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Free legal assistance is available for New Yorkers facing eviction—which eventually is expected to become a major crisis here with thousands of New Yorkers facing pending eviction warrants as a result of the coronavirus pandemic.
New York city and state eviction moratoriums apply through October 1st. After that date, tenants who qualify will be protected by the Centers for Disease Control and Prevention order for eviction relief in effect through December 31st.
If you are seeking protection under the CDC's eviction ban, you are required to give a declaration form to your landlord that affirms, among other things, that you are unable to pay your full rent "due to substantial loss of household income, loss of compensable hours of work or wages, lay-offs, or extraordinary out-of-pocket medical expenses."
You also must declare that if you are evicted, you "would likely become homeless, need to move into a homeless shelter," or share a crowded living situation.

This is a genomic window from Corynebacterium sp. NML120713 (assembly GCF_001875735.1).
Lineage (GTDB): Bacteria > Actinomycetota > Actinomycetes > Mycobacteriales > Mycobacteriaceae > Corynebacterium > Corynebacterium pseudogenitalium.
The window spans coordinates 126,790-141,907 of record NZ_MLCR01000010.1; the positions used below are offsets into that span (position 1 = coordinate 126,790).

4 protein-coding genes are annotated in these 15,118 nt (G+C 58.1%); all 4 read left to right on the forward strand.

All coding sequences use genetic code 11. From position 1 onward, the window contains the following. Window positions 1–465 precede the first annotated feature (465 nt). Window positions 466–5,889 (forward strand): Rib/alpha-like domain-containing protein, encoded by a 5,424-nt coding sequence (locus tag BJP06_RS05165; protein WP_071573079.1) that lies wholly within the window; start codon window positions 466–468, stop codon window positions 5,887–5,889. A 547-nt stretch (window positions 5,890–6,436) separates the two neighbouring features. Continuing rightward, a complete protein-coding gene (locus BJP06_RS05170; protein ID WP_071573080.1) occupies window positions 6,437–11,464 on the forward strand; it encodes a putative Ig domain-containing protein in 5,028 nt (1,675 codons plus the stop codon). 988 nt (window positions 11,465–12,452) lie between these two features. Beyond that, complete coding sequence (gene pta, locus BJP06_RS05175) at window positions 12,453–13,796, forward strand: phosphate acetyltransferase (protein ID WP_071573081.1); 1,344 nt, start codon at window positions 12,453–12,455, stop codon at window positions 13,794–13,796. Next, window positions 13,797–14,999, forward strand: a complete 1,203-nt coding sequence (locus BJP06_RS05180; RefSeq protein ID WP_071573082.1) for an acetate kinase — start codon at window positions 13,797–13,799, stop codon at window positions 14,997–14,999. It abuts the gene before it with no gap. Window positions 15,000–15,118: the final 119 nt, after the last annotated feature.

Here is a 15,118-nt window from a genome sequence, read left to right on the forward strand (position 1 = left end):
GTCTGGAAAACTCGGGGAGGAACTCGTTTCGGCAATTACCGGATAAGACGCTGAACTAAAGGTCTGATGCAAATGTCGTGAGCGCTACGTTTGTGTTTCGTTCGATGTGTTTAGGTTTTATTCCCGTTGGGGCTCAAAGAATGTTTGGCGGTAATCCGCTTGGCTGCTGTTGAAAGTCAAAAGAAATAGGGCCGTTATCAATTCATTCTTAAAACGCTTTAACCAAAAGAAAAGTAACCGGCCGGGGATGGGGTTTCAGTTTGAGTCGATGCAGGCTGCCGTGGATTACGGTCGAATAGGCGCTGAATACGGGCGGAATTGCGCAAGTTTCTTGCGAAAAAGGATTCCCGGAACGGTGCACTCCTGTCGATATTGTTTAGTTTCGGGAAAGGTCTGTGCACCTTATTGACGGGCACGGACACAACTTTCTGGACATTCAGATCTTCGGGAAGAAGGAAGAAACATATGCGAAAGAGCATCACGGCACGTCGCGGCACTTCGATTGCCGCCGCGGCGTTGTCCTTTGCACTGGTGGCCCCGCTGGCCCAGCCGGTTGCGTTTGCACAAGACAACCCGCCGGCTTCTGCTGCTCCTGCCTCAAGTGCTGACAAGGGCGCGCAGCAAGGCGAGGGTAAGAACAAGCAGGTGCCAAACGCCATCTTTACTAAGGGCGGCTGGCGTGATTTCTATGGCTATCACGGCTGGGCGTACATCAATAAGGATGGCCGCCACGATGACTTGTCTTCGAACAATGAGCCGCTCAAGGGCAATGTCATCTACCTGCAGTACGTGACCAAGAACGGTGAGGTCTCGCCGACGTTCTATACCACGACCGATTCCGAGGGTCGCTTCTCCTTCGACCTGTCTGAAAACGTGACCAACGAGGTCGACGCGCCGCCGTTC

If you need help creating this form, Hello Landlord is a free legal tool for tenants that you can use to create the required notice to a landlord. As Bloomberg reported, the program asks you a series of questions and helps you generate the form. You can use your phone to make the document if you don’t have access to a printer.
Hello Landlord was created by SixFifty, a pro bono subsidiary of Wilson Sonsini Goodrich & Rosati, a law firm with tech clients like Google, Netflix, and Tesla, according to Bloomberg.
In addition, New York City’s Human Resources Office of Civil Justice, in conjunction with nonprofit legal services providers, offers free legal counseling by phone for NYC renters facing eviction during the pandemic. For more information, call 311 for the City’s Tenant Helpline from 9 a.m. to 5 p.m., or email firstname.lastname@example.org.
If you are heading to court, New York City's right to counsel gives tenants who meet low-income criteria and who live in certain zip codes the legal right to be represented by an attorney. NYC was the first city to establish this in 2017 and past studies have shown a steep drop in evictions as a result.
These legal services are free and available regardless of immigration status.
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